ACT is able to provide insight into acquisition, operational, and life-cycle affordability early in program formulation prior to a commitment of architecture, or anytime during the program to change systems or subsystems. ACT analyzes different systems or architecture configurations for affordability that allows for a comparison of total life-cycle cost, annual affordability, cost per pound, cost per seat, cost per flight (average), and total payload mass throughput. Although ACT is not a deterministic model, it does use characteristics (parametric factors) of the architectures/systems being compared to produce important system outcomes (figures-of-merit). The outcome figures-of-merit provide the designer with information on the relative affordability of different configurations.

ACT is spreadsheet-based and contains a set of algorithms that processes system configuration and characteristics to a measure of system affordability. Parametric factors are derived from quantifiable data about each system configuration’s attributes. An initial algorithm converts quantifiable system configuration and characteristics data into a parametric factor for architecture/system complexity. The next set of ACT algorithms processes the complexity into system affordability figures-ofmerit. These algorithms are initialized using known space transportation data to “anchor” embedded values in the algorithms. While the Space Shuttle was initially used for the comparisons, a database of other anchors is envisioned.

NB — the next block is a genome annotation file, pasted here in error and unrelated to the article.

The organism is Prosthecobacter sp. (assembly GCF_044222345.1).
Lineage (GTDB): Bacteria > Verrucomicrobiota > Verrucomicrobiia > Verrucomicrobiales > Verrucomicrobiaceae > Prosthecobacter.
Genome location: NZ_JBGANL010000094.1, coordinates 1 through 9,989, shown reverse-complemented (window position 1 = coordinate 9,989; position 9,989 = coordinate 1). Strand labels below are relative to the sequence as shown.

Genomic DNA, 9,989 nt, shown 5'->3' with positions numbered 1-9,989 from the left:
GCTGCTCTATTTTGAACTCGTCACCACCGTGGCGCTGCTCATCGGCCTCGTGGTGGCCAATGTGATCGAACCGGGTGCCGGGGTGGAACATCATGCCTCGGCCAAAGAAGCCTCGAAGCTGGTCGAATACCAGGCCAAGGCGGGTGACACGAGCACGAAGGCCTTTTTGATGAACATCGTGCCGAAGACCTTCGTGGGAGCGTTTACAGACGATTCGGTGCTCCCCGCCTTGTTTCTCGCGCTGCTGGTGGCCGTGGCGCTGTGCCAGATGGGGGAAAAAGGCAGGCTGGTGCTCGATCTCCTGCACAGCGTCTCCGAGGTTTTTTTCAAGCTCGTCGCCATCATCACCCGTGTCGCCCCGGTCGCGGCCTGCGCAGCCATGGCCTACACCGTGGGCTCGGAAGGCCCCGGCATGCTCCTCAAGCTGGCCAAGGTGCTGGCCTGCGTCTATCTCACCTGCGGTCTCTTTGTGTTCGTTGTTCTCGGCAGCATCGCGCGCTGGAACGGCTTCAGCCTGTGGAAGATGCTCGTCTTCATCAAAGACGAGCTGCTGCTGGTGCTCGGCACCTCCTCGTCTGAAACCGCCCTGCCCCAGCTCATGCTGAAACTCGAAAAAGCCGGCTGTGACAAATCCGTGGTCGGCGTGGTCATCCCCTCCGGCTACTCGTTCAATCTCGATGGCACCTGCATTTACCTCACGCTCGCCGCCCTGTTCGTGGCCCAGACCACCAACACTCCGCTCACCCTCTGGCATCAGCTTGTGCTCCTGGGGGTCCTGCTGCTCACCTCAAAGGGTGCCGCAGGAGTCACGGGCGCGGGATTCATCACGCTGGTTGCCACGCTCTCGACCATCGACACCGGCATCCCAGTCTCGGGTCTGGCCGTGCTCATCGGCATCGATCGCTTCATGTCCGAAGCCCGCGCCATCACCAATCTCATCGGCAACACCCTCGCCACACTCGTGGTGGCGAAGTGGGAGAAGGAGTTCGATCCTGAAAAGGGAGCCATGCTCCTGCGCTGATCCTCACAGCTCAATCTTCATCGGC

The algorithms allow the comparison of standard processes embedded with mathematically consistent values. This will not necessarily produce an exact forecast (deterministic cost number), but instead provide consistent figures-of-merit suitable for surfacing more affordable and productive alternatives.

ACT is scalable in that it can compare architectural design concepts of largescale systems (elements) down to subsystems. Although the configuration of these systems may be vastly different, ACT can make functional comparisons based on multiple system attributes.

This work was done by Carey McCleskey, Timothy Bollo, and Jerry Garcia of Kennedy Space Center. For more information, contact the Kennedy Space Center Technology Transfer Office at (321) 867-5033. KSC-13714


NASA Tech Briefs Magazine

This article first appeared in the February, 2014 issue of NASA Tech Briefs Magazine.

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